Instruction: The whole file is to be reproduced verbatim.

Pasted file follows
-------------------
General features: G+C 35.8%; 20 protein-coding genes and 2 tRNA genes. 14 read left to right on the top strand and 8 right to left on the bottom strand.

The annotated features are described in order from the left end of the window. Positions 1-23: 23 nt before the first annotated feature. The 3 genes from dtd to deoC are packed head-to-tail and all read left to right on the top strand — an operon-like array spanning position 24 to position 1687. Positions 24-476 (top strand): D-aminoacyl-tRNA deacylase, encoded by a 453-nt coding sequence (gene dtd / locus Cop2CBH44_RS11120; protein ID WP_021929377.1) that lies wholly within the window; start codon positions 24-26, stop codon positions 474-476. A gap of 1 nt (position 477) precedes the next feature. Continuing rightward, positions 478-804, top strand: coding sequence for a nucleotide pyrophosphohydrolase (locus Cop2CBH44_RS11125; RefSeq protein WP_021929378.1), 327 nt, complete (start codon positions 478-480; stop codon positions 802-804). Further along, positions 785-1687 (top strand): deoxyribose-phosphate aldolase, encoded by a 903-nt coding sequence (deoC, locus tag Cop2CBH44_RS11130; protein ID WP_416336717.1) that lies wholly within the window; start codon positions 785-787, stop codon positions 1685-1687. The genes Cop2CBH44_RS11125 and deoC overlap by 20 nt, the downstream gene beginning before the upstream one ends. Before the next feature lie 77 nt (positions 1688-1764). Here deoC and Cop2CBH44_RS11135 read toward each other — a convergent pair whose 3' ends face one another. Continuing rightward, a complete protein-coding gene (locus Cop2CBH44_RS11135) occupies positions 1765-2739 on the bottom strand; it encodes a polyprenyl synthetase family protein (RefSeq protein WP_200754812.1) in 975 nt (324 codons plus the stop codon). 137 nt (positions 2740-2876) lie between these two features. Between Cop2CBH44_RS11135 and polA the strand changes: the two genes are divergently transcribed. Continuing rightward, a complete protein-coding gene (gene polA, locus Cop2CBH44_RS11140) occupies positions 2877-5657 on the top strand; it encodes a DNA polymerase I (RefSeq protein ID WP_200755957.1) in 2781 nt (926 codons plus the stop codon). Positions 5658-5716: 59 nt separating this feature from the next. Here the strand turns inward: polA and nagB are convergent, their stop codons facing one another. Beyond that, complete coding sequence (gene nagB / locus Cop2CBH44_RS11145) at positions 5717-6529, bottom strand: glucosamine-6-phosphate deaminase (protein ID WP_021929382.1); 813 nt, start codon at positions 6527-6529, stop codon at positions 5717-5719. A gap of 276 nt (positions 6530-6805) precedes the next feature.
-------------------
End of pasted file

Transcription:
General features: G+C 35.8%; 20 protein-coding genes and 2 tRNA genes. 14 read left to right on the top strand and 8 right to left on the bottom strand.

The annotated features are described in order from the left end of the window. Positions 1-23: 23 nt before the first annotated feature. The 3 genes from dtd to deoC are packed head-to-tail and all read left to right on the top strand — an operon-like array spanning position 24 to position 1687. Positions 24-476 (top strand): D-aminoacyl-tRNA deacylase, encoded by a 453-nt coding sequence (gene dtd / locus Cop2CBH44_RS11120; protein ID WP_021929377.1) that lies wholly within the window; start codon positions 24-26, stop codon positions 474-476. A gap of 1 nt (position 477) precedes the next feature. Continuing rightward, positions 478-804, top strand: coding sequence for a nucleotide pyrophosphohydrolase (locus Cop2CBH44_RS11125; RefSeq protein WP_021929378.1), 327 nt, complete (start codon positions 478-480; stop codon positions 802-804). Further along, positions 785-1687 (top strand): deoxyribose-phosphate aldolase, encoded by a 903-nt coding sequence (deoC, locus tag Cop2CBH44_RS11130; protein ID WP_416336717.1) that lies wholly within the window; start codon positions 785-787, stop codon positions 1685-1687. The genes Cop2CBH44_RS11125 and deoC overlap by 20 nt, the downstream gene beginning before the upstream one ends. Before the next feature lie 77 nt (positions 1688-1764). Here deoC and Cop2CBH44_RS11135 read toward each other — a convergent pair whose 3' ends face one another. Continuing rightward, a complete protein-coding gene (locus Cop2CBH44_RS11135) occupies positions 1765-2739 on the bottom strand; it encodes a polyprenyl synthetase family protein (RefSeq protein WP_200754812.1) in 975 nt (324 codons plus the stop codon). 137 nt (positions 2740-2876) lie between these two features. Between Cop2CBH44_RS11135 and polA the strand changes: the two genes are divergently transcribed. Continuing rightward, a complete protein-coding gene (gene polA, locus Cop2CBH44_RS11140) occupies positions 2877-5657 on the top strand; it encodes a DNA polymerase I (RefSeq protein ID WP_200755957.1) in 2781 nt (926 codons plus the stop codon). Positions 5658-5716: 59 nt separating this feature from the next. Here the strand turns inward: polA and nagB are convergent, their stop codons facing one another. Beyond that, complete coding sequence (gene nagB / locus Cop2CBH44_RS11145) at positions 5717-6529, bottom strand: glucosamine-6-phosphate deaminase (protein ID WP_021929382.1); 813 nt, start codon at positions 6527-6529, stop codon at positions 5717-5719. A gap of 276 nt (positions 6530-6805) precedes the next feature.